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OLO Clinical Research Program

Now Enrolling

Open Label Optimization (OLO) Clinical Research Program

Evaluating the SAINT™ neuromodulation system for the Treatment of Major Depressive Disorder

The prospective, multi-site Open Label Optimization (OLO) clinical research program is now enrolling up to 1,000 adults throughout the U.S. experiencing a major depressive episode who have failed to receive satisfactory improvement from a prior antidepressant medication. The OLO clinical research program is designed to further evaluate the effectiveness of the SAINT™ Neuromodulation System for the treatment of adults with major depressive disorder (MDD) in a real-world setting.


A complete list of eligibility and exclusion criteria will be explained to you by the program doctor.

You must be 18 years or older and have failed to receive satisfactory improvement from prior antidepressant medication in the current episode.

You have a confirmed primary clinical diagnosis of MDD.
You are able to have a brain MRI scan.
You are not pregnant.

To see if you or a loved one qualifies for this groundbreaking SAINT™ neuromodulation system clinical research program, contact the site nearest to you using the map.


The SAINT™ neuromodulation system is a novel treatment for depression. SAINT™ uses non-invasive magnetic stimulation with personalized targeting to specific areas of the brain associated with depression. The treatment is investigational and delivers accelerated, personalized targeted stimulation to regions in the brain to treat MDD.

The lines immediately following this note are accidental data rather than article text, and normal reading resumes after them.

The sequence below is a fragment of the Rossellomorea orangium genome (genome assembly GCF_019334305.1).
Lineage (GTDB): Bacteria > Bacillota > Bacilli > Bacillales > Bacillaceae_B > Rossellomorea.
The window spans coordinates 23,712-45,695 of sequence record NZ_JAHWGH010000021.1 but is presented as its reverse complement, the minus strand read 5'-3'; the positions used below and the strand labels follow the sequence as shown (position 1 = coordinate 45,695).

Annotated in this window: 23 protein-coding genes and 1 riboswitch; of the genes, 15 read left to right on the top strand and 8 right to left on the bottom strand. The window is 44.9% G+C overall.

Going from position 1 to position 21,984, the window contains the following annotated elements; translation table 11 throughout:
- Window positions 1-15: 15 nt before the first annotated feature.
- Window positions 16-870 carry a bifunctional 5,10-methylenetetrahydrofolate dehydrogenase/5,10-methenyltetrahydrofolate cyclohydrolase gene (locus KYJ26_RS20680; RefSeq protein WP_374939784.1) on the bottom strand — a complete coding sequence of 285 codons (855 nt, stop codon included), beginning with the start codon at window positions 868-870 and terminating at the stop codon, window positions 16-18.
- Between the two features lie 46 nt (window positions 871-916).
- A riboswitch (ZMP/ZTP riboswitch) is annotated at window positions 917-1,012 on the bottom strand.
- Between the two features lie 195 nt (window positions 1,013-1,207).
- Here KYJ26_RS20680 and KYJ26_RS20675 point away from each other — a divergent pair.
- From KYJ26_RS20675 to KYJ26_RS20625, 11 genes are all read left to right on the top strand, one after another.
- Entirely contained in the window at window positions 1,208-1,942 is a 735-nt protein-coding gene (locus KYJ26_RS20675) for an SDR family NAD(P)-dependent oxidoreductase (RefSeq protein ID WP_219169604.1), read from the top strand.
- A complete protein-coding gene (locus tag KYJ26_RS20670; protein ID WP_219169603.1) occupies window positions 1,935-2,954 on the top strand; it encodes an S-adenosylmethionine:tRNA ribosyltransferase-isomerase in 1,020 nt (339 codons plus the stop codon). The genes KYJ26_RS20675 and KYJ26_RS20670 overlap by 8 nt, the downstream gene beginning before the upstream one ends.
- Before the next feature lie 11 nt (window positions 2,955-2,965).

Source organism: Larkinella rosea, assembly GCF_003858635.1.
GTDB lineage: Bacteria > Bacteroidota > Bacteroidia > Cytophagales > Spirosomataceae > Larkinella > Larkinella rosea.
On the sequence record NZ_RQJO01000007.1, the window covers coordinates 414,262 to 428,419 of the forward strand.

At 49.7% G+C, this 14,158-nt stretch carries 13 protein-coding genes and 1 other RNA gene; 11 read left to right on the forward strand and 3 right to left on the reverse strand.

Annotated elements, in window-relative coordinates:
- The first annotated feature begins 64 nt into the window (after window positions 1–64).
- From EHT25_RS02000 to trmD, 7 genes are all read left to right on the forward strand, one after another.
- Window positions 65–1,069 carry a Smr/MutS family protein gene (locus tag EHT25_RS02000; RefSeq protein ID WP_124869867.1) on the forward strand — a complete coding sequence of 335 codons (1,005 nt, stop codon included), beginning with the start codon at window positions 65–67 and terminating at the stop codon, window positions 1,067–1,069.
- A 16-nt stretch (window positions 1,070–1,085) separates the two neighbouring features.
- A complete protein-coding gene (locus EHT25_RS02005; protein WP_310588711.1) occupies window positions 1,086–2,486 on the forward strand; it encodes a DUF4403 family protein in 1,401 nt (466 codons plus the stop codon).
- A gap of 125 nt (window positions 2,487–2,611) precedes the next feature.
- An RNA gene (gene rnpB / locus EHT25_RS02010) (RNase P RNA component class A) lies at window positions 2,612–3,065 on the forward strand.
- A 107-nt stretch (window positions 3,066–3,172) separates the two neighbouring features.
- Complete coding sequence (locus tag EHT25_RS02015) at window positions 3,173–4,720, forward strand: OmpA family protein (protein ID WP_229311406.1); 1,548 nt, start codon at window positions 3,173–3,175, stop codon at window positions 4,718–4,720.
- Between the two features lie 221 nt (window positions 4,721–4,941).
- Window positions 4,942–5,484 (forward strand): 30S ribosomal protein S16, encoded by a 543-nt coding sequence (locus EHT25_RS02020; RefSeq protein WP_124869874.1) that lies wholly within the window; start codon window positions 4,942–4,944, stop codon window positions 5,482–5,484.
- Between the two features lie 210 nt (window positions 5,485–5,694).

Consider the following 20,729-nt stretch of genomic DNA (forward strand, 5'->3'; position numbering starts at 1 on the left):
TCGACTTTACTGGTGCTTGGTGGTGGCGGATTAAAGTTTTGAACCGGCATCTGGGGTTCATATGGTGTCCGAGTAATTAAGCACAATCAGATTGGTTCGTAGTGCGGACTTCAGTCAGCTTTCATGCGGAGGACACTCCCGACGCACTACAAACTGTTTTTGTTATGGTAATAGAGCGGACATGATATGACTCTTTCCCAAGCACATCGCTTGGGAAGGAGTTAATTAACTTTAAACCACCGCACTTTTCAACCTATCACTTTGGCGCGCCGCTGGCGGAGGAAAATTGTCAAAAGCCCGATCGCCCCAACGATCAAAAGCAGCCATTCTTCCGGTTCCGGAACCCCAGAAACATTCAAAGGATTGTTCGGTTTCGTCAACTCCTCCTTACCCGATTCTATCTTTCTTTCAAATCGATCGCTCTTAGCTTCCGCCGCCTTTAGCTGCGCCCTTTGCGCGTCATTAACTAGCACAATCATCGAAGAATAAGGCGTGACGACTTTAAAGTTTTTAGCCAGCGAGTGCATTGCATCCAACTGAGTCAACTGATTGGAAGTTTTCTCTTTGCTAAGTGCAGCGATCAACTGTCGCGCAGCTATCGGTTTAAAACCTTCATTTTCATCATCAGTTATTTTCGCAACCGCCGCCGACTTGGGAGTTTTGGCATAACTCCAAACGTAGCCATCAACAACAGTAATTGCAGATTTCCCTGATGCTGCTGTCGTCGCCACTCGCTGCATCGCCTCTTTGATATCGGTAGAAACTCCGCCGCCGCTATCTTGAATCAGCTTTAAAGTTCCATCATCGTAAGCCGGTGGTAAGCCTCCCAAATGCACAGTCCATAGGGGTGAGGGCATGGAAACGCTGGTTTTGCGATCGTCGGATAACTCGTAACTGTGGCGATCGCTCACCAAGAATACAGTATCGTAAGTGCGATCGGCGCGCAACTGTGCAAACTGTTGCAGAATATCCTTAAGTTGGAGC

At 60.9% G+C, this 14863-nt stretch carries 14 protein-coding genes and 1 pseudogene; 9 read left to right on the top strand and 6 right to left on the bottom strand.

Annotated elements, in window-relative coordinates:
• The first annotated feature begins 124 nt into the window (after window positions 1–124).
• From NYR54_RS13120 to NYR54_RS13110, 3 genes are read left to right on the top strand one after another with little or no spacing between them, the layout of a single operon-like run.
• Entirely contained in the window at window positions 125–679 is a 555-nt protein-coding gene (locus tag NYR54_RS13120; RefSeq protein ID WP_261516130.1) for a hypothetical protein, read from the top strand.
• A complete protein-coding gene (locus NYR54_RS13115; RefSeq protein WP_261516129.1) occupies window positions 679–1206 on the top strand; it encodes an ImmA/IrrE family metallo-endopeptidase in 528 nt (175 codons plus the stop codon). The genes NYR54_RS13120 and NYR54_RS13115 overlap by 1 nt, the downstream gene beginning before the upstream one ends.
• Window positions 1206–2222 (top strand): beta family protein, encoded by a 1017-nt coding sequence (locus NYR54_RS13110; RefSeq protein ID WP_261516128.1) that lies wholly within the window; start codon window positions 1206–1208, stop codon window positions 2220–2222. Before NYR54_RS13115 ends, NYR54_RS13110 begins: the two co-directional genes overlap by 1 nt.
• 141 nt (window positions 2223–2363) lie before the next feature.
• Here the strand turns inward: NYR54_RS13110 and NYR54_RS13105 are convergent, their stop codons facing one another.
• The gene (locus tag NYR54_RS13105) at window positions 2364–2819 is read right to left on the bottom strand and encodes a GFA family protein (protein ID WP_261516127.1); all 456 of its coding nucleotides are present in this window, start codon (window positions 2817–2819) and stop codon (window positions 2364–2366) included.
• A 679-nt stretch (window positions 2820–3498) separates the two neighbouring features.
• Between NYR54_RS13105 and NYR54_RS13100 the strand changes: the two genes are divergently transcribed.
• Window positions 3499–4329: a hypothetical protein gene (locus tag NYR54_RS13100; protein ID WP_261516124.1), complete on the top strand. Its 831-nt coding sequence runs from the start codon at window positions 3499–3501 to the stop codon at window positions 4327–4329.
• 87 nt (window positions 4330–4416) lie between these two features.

SAINT™ therapy is delivered on an accelerated timeline—10 sessions a day, composed of 10‑minute treatments with 50‑minute breaks for five consecutive days.



Each patient will participate in follow-up for 1 year. This will include the treatment and follow-up calls.


There is a cost to participate in the OLO clinical research program.

For more information, please contact the program site. Additional clinical trial information may be found at

For clinical study sites, additional OLO study information may be found here on the OLO Awareness Toolkit page.

Scientific Evidence icon

Scientific Evidence

Peer-Reviewed Articles

In completed clinical trials, delivery of SAINT™ therapy for MDD has resulted in a significant reduction in depressive symptoms following the five-day treatment protocol.

Stanford Neuromodulation Therapy (SNT): A Double-Blind Randomized Controlled Trial

American Journal of Psychiatry | Volume 179, Issue 2 | February 2022

Summary: Depression is the leading cause of disability worldwide, and half of patients with depression have treatment-resistant depression. This clinical study tested the safety and effectiveness of personalized neurostimulation with a novel protocol for Major Depressive Disorder (MDD). The study was designed to address the limitations of the current intermittent theta-burst stimulation (iTBS). Results from the double-blinded randomized controlled trial (RCT) evaluating SAINT demonstrate that this novel approach has the promise to be a reproducible, rapid and effective treatment for severe, intractable depression. Fourteen people received active treatment, and another 15 people received sham (placebo) treatment. The results indicate that 79% of people in the active treatment arm entered remission—compared to people in the sham or control treatment arm, where 13% of the people entered remission from depression.